Abstract. Contemporary advances in addiction neuroscience have paralleled increasing interest in the ancient mental training practice of mindfulness meditation as a potential therapy for addiction. In the past decade, mindfulness-based interventions (MBIs) have been studied as a treatment for an array addictive behaviors, including drinking, smoking, opioid misuse, and use of illicit substances like cocaine and heroin.

This article reviews current research evaluating MBIs as a treatment for addiction, with a focus on findings pertaining to clinical outcomes and biobehavioral mechanisms. Studies indicate that MBIs reduce substance misuse and craving by modulating cognitive, affective, and psychophysiological processes integral to self-regulation and reward processing.

This integrative review provides the basis for manifold recommendations regarding the next wave of research needed to firmly establish the efficacy of MBIs and elucidate the mechanistic pathways by which these therapies ameliorate addiction. Issues pertaining to MBI treatment optimization and sequencing, dissemination and implementation, dose–response relationships, and research rigor and reproducibility are discussed.

Meditation and prosocial behaviors (review & meta-analysis)

Kreplin, U., Farias, M., & Brazil, I. A. (2018). The limited prosocial* effects of meditation: A systematic review and meta-analysis. Scientific reports, vol. 8, no. 1, pp. 2403, DOI:10.1038/s41598-018-20299-z. Full text.

 Abstract. Many individuals believe that meditation has the capacity to not only alleviate mental-illness but to improve prosociality. This article systematically reviewed and meta-analysed the effects of meditation interventions on prosociality in randomized controlled trials of healthy adults.

Five types of social behaviours were identified: compassion, empathy, aggression, connectedness and prejudice. Although we found a moderate increase in prosociality following meditation, further analysis indicated that this effect was qualified by two factors: type of prosociality and methodological quality.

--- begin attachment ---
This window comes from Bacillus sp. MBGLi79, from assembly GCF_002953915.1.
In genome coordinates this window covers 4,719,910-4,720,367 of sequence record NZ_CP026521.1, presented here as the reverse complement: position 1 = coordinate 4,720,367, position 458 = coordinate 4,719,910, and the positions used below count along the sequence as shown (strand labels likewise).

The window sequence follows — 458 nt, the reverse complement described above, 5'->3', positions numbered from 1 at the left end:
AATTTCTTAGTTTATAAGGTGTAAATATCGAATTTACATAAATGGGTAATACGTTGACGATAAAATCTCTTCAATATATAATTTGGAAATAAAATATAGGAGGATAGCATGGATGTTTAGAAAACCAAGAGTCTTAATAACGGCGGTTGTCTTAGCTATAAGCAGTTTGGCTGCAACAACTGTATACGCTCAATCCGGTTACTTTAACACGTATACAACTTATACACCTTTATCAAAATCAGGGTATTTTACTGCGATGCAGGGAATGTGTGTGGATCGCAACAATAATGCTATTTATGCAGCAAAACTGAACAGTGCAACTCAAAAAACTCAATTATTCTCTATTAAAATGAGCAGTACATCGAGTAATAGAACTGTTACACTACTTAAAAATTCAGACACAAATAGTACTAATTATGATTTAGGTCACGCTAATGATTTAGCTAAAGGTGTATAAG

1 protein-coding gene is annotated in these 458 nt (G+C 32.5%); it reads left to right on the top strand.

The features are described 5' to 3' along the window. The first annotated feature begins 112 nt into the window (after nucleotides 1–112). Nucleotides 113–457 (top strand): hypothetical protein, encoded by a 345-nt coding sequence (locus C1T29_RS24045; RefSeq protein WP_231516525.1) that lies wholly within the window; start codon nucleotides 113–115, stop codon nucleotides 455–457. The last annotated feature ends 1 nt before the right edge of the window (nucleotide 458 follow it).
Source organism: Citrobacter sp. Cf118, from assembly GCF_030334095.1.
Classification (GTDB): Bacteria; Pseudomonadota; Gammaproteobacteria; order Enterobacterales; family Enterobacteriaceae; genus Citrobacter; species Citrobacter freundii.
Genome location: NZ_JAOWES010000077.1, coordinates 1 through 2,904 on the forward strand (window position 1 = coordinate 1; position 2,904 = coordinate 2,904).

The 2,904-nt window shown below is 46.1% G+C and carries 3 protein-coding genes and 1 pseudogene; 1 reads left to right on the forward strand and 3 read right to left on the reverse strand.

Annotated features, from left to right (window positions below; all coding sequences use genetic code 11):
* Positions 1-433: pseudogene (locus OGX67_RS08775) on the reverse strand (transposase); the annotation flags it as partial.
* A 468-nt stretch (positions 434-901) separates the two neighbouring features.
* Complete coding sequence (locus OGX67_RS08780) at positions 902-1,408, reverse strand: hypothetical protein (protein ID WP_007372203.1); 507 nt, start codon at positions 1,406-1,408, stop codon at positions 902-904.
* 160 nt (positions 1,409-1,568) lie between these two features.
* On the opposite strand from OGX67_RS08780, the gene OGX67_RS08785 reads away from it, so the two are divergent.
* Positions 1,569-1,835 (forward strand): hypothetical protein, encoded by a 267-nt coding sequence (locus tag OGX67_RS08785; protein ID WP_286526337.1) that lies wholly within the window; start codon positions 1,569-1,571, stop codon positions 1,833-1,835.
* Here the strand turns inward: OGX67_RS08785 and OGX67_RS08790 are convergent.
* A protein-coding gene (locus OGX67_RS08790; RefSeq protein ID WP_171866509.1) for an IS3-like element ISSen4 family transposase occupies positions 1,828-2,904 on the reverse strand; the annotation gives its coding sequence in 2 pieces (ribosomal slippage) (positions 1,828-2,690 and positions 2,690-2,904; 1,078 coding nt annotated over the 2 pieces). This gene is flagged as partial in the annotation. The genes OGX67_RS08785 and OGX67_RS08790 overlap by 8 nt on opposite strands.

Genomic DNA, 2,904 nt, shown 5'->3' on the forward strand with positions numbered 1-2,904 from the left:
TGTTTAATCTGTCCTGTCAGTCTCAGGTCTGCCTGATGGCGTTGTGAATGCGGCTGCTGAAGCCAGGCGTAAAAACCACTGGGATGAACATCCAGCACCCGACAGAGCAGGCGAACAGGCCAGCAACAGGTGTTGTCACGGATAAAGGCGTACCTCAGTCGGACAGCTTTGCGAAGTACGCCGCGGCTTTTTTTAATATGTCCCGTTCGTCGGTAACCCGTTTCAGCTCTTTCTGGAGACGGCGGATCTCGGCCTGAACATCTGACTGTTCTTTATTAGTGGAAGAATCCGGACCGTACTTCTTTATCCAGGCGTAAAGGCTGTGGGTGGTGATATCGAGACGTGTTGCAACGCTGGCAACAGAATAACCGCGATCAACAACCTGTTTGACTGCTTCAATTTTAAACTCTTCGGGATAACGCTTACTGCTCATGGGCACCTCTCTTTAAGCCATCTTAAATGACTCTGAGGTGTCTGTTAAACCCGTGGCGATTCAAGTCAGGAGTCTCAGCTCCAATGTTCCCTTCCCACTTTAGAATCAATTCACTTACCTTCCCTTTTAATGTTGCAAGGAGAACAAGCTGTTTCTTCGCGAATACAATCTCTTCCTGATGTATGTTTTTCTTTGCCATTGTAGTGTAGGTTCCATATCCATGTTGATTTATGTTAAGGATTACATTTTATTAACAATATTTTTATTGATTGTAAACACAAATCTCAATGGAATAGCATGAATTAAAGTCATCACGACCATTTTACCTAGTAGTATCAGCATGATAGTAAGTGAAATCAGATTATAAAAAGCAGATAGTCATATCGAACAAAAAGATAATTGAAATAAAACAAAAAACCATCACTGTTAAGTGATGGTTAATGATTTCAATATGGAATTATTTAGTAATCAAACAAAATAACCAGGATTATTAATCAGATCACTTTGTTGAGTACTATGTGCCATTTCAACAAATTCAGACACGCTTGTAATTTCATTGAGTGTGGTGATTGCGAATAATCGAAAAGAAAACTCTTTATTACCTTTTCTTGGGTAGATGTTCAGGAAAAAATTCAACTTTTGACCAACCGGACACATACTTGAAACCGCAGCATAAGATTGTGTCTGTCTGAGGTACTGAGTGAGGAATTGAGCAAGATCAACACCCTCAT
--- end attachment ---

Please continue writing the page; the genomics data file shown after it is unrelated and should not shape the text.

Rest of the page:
Meditation interventions had an effect on compassion and empathy, but not on aggression, connectedness or prejudice. We further found that compassion levels only increased under two conditions: when the teacher in the meditation intervention was a co-author in the published study; and when the study employed a passive (waiting list) control group but not an active one.

Contrary to popular beliefs that meditation will lead to prosocial changes, the results of this meta-analysis showed that the effects of meditation on prosociality were qualified by the type of prosociality and methodological quality of the study. We conclude by highlighting a number of biases and theoretical problems that need addressing to improve quality of research in this area.

* Prosocial behavior, or “voluntary behavior intended to benefit another”, is a social behavior that “benefit[s] other people or society as a whole”, “such as helping, sharing, donating, co-operating, and volunteering” (Wikipedia).

Is meditation associated with altered brain structure?

Fox, K. C., et al. (2014). Is meditation associated with altered brain structure? A systematic review and meta-analysis of morphometric neuroimaging in meditation practitioners. Neuroscience & Biobehavioral Reviews, no. 43, pp. 48-73, https://doi.org/10.1016/j.neubiorev.2014.03.016. Full text.

From the Abstract. Numerous studies have begun to address how the brain’s gray and white matter may be shaped by meditation. This research is yet to be integrated, however, and two fundamental questions remain: Is meditation associated with altered brain structure? If so, what is the magnitude of these differences?

To address these questions, we reviewed and meta-analyzed 123 brain morphology differences from 21 neuroimaging studies examining ∼300 meditation practitioners. Anatomical likelihood estimation meta-analysis found eight brain regions consistently altered in meditators, including areas key to meta-awareness (frontopolar cortex/BA 10), exteroceptive and interoceptive body awareness (sensory cortices and insula), memory consolidation and reconsolidation (hippocampus), self and emotion regulation (anterior and mid cingulate; orbitofrontal cortex), and intra- and interhemispheric communication (superior longitudinal fasciculus; corpus callosum). 

Publication bias and methodological limitations are strong concerns, however. Further research using rigorous methods is required to definitively link meditation practice to altered brain morphology.

For an update by the same authors, see “Alterations in the structure of the brain — review & implications.”